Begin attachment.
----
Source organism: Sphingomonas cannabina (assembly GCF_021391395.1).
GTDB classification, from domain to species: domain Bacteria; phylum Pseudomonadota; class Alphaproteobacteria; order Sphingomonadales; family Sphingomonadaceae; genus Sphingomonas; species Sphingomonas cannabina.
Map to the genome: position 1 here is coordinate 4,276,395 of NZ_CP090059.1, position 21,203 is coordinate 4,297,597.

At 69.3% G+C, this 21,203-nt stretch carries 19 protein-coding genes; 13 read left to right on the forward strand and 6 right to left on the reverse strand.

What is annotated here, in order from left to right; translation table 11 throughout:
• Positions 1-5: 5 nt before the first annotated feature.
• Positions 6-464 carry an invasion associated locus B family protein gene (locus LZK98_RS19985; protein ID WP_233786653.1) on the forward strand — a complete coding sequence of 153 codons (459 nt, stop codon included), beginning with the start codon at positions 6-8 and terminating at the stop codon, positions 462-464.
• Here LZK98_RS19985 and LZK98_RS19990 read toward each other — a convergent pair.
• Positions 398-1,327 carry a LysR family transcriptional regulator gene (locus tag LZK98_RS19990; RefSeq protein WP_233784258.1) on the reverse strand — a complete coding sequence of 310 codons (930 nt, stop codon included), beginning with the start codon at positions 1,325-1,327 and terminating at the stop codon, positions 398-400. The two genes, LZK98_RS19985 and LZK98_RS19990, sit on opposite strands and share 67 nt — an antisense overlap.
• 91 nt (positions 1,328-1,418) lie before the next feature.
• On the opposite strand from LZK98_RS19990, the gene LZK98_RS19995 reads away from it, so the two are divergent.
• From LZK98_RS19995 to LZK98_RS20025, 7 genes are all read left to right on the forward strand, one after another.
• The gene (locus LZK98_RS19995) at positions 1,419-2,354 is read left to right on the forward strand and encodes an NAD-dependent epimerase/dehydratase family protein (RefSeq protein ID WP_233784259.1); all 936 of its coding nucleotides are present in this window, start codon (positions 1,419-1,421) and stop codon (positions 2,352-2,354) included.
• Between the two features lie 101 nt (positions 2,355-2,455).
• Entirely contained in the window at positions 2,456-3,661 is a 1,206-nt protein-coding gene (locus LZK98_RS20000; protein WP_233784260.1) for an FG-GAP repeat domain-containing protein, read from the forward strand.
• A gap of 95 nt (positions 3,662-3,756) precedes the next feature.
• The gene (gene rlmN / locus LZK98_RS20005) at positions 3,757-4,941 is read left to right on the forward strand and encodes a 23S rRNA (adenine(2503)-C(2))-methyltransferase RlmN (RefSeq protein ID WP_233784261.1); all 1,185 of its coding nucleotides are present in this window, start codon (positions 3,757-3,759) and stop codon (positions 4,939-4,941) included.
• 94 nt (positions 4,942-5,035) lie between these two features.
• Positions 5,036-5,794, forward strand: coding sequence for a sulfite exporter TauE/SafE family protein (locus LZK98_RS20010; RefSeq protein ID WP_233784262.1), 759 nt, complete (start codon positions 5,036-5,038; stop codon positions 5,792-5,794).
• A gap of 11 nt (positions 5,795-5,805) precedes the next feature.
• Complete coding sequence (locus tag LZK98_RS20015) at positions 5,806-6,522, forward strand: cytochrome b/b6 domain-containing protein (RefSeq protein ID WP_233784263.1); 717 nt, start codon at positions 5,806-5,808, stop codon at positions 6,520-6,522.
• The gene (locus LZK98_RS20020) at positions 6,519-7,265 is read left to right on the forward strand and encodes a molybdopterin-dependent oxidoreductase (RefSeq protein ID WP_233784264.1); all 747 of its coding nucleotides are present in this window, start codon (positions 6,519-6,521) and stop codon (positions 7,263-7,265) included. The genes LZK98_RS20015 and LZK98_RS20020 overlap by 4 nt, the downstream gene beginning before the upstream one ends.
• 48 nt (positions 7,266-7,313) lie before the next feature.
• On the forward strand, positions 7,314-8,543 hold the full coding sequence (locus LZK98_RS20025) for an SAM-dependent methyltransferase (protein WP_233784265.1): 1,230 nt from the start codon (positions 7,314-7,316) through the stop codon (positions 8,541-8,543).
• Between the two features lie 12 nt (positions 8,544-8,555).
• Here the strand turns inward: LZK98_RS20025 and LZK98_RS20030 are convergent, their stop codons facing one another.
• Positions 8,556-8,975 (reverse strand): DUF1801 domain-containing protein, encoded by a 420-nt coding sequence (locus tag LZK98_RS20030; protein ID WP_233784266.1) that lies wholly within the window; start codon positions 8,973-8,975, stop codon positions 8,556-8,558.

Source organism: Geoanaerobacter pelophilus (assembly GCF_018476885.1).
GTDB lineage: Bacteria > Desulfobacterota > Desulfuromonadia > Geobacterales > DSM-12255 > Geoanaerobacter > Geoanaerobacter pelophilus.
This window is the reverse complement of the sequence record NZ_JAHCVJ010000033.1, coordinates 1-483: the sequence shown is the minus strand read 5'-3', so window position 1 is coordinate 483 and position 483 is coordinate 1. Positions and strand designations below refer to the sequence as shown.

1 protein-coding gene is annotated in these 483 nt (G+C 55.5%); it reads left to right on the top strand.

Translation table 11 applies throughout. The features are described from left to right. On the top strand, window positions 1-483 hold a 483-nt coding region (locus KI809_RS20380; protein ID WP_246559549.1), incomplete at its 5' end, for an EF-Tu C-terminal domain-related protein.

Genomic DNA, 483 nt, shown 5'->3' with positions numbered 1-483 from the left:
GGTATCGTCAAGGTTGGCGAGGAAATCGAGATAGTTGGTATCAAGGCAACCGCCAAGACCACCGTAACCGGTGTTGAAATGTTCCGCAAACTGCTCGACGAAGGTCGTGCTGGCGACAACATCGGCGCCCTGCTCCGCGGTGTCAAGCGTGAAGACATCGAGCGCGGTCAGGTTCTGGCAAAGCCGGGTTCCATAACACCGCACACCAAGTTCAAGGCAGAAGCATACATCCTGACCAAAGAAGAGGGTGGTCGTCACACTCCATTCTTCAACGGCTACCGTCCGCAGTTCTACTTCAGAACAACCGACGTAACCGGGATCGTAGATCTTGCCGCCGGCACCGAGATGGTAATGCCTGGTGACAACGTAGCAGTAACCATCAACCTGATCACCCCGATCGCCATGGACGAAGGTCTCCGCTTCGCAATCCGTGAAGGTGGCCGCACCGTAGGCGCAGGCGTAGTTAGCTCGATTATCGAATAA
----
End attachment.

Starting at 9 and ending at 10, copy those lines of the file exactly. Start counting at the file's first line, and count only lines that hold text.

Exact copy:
• Positions 398-1,327 carry a LysR family transcriptional regulator gene (locus tag LZK98_RS19990; RefSeq protein WP_233784258.1) on the reverse strand — a complete coding sequence of 310 codons (930 nt, stop codon included), beginning with the start codon at positions 1,325-1,327 and terminating at the stop codon, positions 398-400. The two genes, LZK98_RS19985 and LZK98_RS19990, sit on opposite strands and share 67 nt — an antisense overlap.
• 91 nt (positions 1,328-1,418) lie before the next feature.